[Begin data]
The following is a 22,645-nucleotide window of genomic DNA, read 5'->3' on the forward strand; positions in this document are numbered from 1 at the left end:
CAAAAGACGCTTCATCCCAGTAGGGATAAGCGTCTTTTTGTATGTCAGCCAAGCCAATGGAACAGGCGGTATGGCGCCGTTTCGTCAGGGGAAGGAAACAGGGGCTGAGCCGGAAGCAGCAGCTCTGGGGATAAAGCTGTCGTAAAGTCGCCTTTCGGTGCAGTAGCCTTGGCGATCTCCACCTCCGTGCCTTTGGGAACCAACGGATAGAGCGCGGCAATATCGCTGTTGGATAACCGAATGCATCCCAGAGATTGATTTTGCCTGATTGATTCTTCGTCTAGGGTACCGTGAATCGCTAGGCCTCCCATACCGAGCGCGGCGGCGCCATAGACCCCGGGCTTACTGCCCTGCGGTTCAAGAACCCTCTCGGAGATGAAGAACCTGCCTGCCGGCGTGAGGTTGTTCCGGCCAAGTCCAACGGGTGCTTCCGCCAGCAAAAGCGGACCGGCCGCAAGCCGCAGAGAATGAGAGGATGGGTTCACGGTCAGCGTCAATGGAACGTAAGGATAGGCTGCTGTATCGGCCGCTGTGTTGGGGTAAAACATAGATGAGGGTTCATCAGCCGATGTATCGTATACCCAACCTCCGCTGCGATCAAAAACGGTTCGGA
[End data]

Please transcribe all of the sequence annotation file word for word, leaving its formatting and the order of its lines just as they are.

The following is a 22,645-nucleotide window of genomic DNA, read 5'->3' on the forward strand; positions in this document are numbered from 1 at the left end:
CAAAAGACGCTTCATCCCAGTAGGGATAAGCGTCTTTTTGTATGTCAGCCAAGCCAATGGAACAGGCGGTATGGCGCCGTTTCGTCAGGGGAAGGAAACAGGGGCTGAGCCGGAAGCAGCAGCTCTGGGGATAAAGCTGTCGTAAAGTCGCCTTTCGGTGCAGTAGCCTTGGCGATCTCCACCTCCGTGCCTTTGGGAACCAACGGATAGAGCGCGGCAATATCGCTGTTGGATAACCGAATGCATCCCAGAGATTGATTTTGCCTGATTGATTCTTCGTCTAGGGTACCGTGAATCGCTAGGCCTCCCATACCGAGCGCGGCGGCGCCATAGACCCCGGGCTTACTGCCCTGCGGTTCAAGAACCCTCTCGGAGATGAAGAACCTGCCTGCCGGCGTGAGGTTGTTCCGGCCAAGTCCAACGGGTGCTTCCGCCAGCAAAAGCGGACCGGCCGCAAGCCGCAGAGAATGAGAGGATGGGTTCACGGTCAGCGTCAATGGAACGTAAGGATAGGCTGCTGTATCGGCCGCTGTGTTGGGGTAAAACATAGATGAGGGTTCATCAGCCGATGTATCGTATACCCAACCTCCGCTGCGATCAAAAACGGTTCGGA